Cooking For Others: Good Riddance, Cubemate
EVENT: Onto Greener Pastures
VENUE: Cara’s Apartment
PARTY SIZE: Same size as the cube, aka 4
MENU: Nachos; Enchiladas; Raspberry Sorbet Squares
Sitting in a cube breeds a quick, peculiar intimacy. Before you know, say, where your cubemates hail from or what they like to do over the weekend, you know how fast they type, where they prefer to shop online, what their favorite YouTube videos are, how often their cell phones ring, how loudly and long they gab on the phone, the scent of what they eat for lunch, and what time they start thinking about what to eat for dinner.
I don’t really remember how our (my, Christina, and Junie’s) fondly departed fourth cubemate, Oliver, used to type. I know he LOVED the Mother Lover video from SNL because I’d often find him singing along to it first thing in the morning; that he was sort of opposed to online shopping to begin with and so didn’t have a favorite site; and that he chatted on the phone to his authors, siblings, and friends with way more gusto than you’d have thought a chill dude like him could muster up.
As for lunch, he would go to the chili, burrito, and soup places with Junie, and as for after lunch, his talk would quickly turn to dinner (training for the marathon made him hungry, I guess). So I count among the things I do know about Oliver that he used to go to La Tacqueria, a delicious Park Slope establishment, several times a week back when he lived in the neighborhood. I still go there, and so does Junie, and nothing used to make Oliver more jealous than my bringing in a leftover half burrito for lunch. In fact, I could pretty much count on the fact that the second I wedged my fork into my slightly soggy tortilla he’d call over the cube wall, “Cara, got any food?” Oh, the good old days.
So, for Oliver’s cubemate-centric going-away dinner, it was clear to me that if I wasn’t going to have the party catered by Domino’s pizza (another much talked-about fave of the cube men), I was going to be making Mexican. Nachos were first on the list, but nachos do not a dinner make, so I supplemented them with enchiladas—both chicken and black bean—and Mexican beer.
From my kitchen, whose yield eventually makes its way to the cube, to yours,
Cara, THE QUARTER-LIFE COOK
10 small flour tortillas
1/2 purchased rotisserie chicken, taken off the bone and shredded
1 can black beans
3 tablespoons canola oil
1 onion, thinly sliced
1 clove garlic, minced
1 1/2 teaspoons smoked paprika
handful Swiss Chard or other green, chopped
1 cup corn kernels (frozen is fine)
1 tablespoon adobo, from chiles in adobo sauce
1 teaspoon chili powder
1 teaspoon ground cumin
3/4 cup canned tomatoes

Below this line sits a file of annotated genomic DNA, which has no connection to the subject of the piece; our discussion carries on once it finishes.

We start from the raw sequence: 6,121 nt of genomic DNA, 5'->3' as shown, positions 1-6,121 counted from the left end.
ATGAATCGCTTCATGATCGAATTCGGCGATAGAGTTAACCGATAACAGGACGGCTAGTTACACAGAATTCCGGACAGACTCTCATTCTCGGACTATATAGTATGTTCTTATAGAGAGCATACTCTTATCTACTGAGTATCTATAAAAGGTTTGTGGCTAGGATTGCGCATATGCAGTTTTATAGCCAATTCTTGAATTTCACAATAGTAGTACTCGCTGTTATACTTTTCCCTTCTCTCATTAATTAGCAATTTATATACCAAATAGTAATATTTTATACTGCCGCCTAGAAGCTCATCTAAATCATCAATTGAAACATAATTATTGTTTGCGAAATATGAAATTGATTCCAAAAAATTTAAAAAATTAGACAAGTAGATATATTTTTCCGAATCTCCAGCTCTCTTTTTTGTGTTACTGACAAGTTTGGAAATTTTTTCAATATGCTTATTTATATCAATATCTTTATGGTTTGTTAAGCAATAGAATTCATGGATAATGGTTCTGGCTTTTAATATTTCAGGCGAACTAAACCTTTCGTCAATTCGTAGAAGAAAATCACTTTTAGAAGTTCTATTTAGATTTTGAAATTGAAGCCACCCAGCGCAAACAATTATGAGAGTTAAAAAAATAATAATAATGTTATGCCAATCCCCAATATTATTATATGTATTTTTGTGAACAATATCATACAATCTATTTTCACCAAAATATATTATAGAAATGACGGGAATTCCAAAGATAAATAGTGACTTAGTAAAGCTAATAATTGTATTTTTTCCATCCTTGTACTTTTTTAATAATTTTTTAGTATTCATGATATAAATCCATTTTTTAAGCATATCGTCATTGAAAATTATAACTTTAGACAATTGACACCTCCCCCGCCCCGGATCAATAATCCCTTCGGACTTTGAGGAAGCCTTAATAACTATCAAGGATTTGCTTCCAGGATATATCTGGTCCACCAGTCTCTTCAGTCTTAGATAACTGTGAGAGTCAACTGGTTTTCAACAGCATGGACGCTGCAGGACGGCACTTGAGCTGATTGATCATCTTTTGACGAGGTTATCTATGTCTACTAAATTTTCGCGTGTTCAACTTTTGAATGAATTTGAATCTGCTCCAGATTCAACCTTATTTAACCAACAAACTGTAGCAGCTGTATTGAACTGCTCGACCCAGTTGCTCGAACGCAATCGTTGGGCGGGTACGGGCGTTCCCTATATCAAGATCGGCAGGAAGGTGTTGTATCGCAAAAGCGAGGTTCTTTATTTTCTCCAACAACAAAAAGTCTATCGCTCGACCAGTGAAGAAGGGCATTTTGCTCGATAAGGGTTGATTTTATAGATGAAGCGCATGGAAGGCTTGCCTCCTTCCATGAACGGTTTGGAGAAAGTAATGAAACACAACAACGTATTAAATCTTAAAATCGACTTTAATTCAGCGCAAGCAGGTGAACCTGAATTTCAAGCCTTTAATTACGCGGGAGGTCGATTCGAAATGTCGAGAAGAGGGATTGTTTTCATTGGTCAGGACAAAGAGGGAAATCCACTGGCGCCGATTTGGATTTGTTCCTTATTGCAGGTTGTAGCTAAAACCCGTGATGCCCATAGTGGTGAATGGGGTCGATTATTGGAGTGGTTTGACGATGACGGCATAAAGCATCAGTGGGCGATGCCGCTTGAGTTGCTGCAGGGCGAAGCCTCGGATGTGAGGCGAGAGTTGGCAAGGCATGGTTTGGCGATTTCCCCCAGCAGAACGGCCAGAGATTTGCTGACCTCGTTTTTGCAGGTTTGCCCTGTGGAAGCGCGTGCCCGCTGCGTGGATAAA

1 tablespoon brown sugar
1/2 cup shredded cheese, preferably a mix of sharp cheddar and jack
For the beans and enchilada sauce:
In a frying pan, sauté the onions in the canola oil over medium-low heat until translucent. Add the garlic and cook a few minutes until softened. Scrape half of this mixture into a medium saucepan.
In the original pan, add the smoked paprika, and the can of black beans (don’t bother draining). Cook until the beans’ liquid is reduced, then add in the greens. Once they’ve wilted, turn off the heat and set the whole skillet aside. Add salt to taste—be careful though, as canned beans can e salty.
In the other saucepan, add adobo, chili powder, cumin, tomatoes, brown sugar, and a cup of water to the saucepan. Bring to a boil and cook until reduced by half, about 20 minutes. Cool slightly, then puree in a blender, taste for salt, and set aside.
To make the enchiladas:
Up to 1 day in advance, assemble the enchiladas: roll about a 1/2 cup of shredded chicken and a few tablespoons of corn in half of the tortillas, folding in the ends so the filling stays in. Fill the remaining tortillas with 1/2 cup black beans and a few teaspoons of corn. Arrange in a 9×13″ baking dish.
When ready to serve, preheat the over to 350°F. Pour the sauce evenly over the whole pan, then sprinkle with the cheese. Bake 15-20 minutes, until the enchiladas are heated through and the cheese is melted. Serve with sour cream and/or rice and a simple green salad.
6 tablespoons butter
3/4 cup sugar
1/2 egg yolk
1/2 teaspoon vanilla
1 1/4 cups flour
1/4 teaspoon baking soda
1 pint raspberry sorbet
1 1/2 cups semi-sweet chocolate chips
1/4 cup water
Preheat the oven to 375°F. Lightly grease a 9×9″ baking pan.
Cream the butter with the sugar. Add the egg yolk and vanilla and stir to combine. In a separate bowl, combine the flour, baking soda, and salt. Add the dry ingredients to the butter mixture, and stir to combine.
Using your fingers, press the dough evenly into the pan, and bake until golden and slightly pulling away from the edges. Set aside to cool completely.
Let the sorbet melt to a spreadable consistency, then, working quickly, press it onto the cooled cookie crust. Smooth the top as much as you can, but don’t let the sorbet turn to liquid. Freeze a few hours, until solid.
In the microwave, melt the chocolate with the water, checking at 30 second intervals, until just melted. Spread evenly across the raspberry sorbet layer, return to the freezer, and let cool until the chocolate is hardened. At least 2 hours before serving, turn the whole thing out of the pan and cut into 16 squares. Return to the freezer until ready to eat.